Program Schedule

1352
Progression of Lyme Disease to Later Stages is Associated with Antibody Response Towards the Membrane-Proximal Domain of the VlsE Protein of Borrelia burgdorferi

Session: Poster Abstract Session: Biomarkers of Immune Responses
Saturday, October 11, 2014
Room: The Pennsylvania Convention Center: IDExpo Hall BC
Posters
  • IID poster 2014_Ela-2final copy.pdf (1.1 MB)
  • Background: Lyme disease is associated with a robust B cell response to the VlsE lipoprotein of Borrelia burgdorferi.  Epitope mapping analyses have shown the IR6 region within the variable domain and specific sequences in the N- and C-terminal invariable domains of VlsE to contain the major immunogenic regions.  However, antibody reactivity against immunodominant epitopes of VlsE has not been systematically analyzed during the various stages of infection. 

    Methods: Here, we examined serum samples from 90 patients with a range of early to late manifestations of Lyme borreliosis for antibody reactivity to the three major epitope sequences of VlsE.  These included amino acid sequences 274-298 (IR6 epitope), 21-44 (N-terminal epitope), and 336-349 (C-terminal epitope) of the VlsE protein from B. burgdorferi B31. In addition, antibody response to a recombinantly generated protein containing the entire membrane-proximal domain of VlsE and its associated epitopes as a contiguous sequence was examined.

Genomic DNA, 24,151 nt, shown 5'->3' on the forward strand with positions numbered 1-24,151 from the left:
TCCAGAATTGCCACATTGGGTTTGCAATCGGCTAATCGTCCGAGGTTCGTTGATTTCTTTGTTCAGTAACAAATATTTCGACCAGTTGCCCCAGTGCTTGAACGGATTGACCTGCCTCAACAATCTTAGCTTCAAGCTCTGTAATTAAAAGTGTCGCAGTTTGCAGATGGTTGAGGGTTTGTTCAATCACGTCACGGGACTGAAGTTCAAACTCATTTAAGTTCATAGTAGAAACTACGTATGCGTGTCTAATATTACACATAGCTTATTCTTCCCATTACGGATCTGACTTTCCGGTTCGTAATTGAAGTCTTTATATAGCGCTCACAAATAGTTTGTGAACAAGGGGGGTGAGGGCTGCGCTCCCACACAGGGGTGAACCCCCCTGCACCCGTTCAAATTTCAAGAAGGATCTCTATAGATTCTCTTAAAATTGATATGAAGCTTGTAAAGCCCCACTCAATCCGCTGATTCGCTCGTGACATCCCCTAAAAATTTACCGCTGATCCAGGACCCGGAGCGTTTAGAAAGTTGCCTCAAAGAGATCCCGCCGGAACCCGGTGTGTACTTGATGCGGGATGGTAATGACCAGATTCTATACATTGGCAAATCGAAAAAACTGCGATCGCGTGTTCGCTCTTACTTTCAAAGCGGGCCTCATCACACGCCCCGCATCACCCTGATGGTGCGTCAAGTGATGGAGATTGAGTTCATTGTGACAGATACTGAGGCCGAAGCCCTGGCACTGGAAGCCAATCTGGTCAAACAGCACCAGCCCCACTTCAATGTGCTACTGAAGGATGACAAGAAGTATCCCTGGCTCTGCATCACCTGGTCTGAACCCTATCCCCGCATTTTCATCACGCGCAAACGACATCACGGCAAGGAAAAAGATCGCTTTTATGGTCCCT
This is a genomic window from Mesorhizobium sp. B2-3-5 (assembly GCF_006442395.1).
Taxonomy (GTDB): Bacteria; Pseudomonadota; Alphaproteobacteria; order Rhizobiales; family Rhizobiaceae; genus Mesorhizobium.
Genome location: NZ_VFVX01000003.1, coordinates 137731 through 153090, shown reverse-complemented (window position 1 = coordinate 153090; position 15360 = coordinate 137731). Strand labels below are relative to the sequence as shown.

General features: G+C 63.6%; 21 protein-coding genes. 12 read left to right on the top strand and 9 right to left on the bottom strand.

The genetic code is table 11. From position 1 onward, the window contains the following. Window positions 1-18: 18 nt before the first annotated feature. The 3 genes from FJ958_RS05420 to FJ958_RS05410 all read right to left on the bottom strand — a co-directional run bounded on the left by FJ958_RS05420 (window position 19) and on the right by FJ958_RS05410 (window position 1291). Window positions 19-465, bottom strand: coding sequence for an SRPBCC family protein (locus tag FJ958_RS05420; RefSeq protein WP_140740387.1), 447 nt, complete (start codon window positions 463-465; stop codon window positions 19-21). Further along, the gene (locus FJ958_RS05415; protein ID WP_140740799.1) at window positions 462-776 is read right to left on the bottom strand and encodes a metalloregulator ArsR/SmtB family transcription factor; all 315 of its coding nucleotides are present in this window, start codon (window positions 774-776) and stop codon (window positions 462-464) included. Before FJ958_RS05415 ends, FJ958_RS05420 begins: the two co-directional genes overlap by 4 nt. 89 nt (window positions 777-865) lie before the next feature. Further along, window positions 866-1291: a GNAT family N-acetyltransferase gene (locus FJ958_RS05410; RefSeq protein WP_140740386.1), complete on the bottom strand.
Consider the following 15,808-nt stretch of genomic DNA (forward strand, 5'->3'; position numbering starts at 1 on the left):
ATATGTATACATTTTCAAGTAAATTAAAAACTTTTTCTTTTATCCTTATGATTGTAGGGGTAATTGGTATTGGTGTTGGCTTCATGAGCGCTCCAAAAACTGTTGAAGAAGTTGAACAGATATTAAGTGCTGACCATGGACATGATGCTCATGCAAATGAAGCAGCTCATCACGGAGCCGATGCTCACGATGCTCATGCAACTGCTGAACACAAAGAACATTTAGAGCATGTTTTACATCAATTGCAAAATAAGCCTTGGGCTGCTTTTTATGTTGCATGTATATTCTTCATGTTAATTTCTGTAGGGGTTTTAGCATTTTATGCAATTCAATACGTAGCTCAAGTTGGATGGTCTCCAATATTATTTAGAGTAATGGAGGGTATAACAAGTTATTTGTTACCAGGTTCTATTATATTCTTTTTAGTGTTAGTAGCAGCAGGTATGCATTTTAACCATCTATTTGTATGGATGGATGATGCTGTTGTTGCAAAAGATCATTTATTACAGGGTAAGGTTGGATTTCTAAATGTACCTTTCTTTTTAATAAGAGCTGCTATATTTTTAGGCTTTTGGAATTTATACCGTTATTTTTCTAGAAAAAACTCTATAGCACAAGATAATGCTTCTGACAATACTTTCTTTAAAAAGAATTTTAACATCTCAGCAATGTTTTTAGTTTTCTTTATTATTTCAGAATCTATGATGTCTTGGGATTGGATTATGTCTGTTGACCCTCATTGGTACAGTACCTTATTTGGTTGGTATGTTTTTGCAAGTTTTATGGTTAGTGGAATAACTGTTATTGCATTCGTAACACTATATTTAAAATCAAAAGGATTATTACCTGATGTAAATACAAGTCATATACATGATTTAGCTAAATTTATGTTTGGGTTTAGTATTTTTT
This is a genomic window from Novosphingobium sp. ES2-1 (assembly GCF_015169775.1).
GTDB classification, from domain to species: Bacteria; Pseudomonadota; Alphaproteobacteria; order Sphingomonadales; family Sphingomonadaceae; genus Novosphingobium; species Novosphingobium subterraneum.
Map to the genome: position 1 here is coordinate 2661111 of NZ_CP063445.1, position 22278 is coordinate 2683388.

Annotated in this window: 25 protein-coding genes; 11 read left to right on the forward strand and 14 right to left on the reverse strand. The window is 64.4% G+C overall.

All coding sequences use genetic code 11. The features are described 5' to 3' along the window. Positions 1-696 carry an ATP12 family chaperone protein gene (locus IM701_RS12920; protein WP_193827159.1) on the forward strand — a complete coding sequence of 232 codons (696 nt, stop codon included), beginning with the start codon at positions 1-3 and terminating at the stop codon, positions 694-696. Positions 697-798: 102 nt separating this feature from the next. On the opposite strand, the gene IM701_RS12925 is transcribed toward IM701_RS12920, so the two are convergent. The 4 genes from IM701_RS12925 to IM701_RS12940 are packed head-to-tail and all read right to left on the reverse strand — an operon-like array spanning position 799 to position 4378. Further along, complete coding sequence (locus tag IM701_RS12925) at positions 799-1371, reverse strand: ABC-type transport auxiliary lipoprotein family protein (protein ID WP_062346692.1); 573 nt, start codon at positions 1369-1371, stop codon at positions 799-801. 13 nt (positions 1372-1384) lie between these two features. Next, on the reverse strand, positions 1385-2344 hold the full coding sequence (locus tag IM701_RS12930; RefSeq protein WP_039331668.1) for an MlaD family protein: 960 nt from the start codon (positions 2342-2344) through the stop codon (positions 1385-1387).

Results: Antibody reactivity to the IR6 region of VlsE was found to vary little between cohorts of patients representing early disseminated to late manifestations of Lyme disease.  In contrast, antibody responses towards the specific N- and C-terminal epitopes of VlsE, as well as the recombinant sequence representing the entire membrane-proximal region, were predominantly absent during early Lyme disease and became highly elevated in late manifestations. 

    Conclusion: The data help to elucidate the evolution of humoral immune reactivity to VlsE during the course of B. burgdorferi infection, demonstrating the development of a divergent antibody response towards distinct epitopes of a single protein.  The results may be consequential to gaining an understanding of the epitopes’ potential involvement in a mechanism of immune evasion by the spirochetes.

    Elzbieta Jacek1, Lars Komorowsky2, Mary Ajamian1, Brad Kim1, Gary P. Wormser, MD3, Adriana Marques, MD4 and Armin Alaedini1, (1)Columbia University, New York, NY, (2)Institute for Experimental Immunology, Lubeck, Germany, (3)New York Medical College, Valhalla, NY, (4)NIH, Bethesda, MD

    Disclosures:

    E. Jacek, None

    L. Komorowsky, None

    M. Ajamian, None

    B. Kim, None

    G. P. Wormser, None

    A. Marques, None

    A. Alaedini, None

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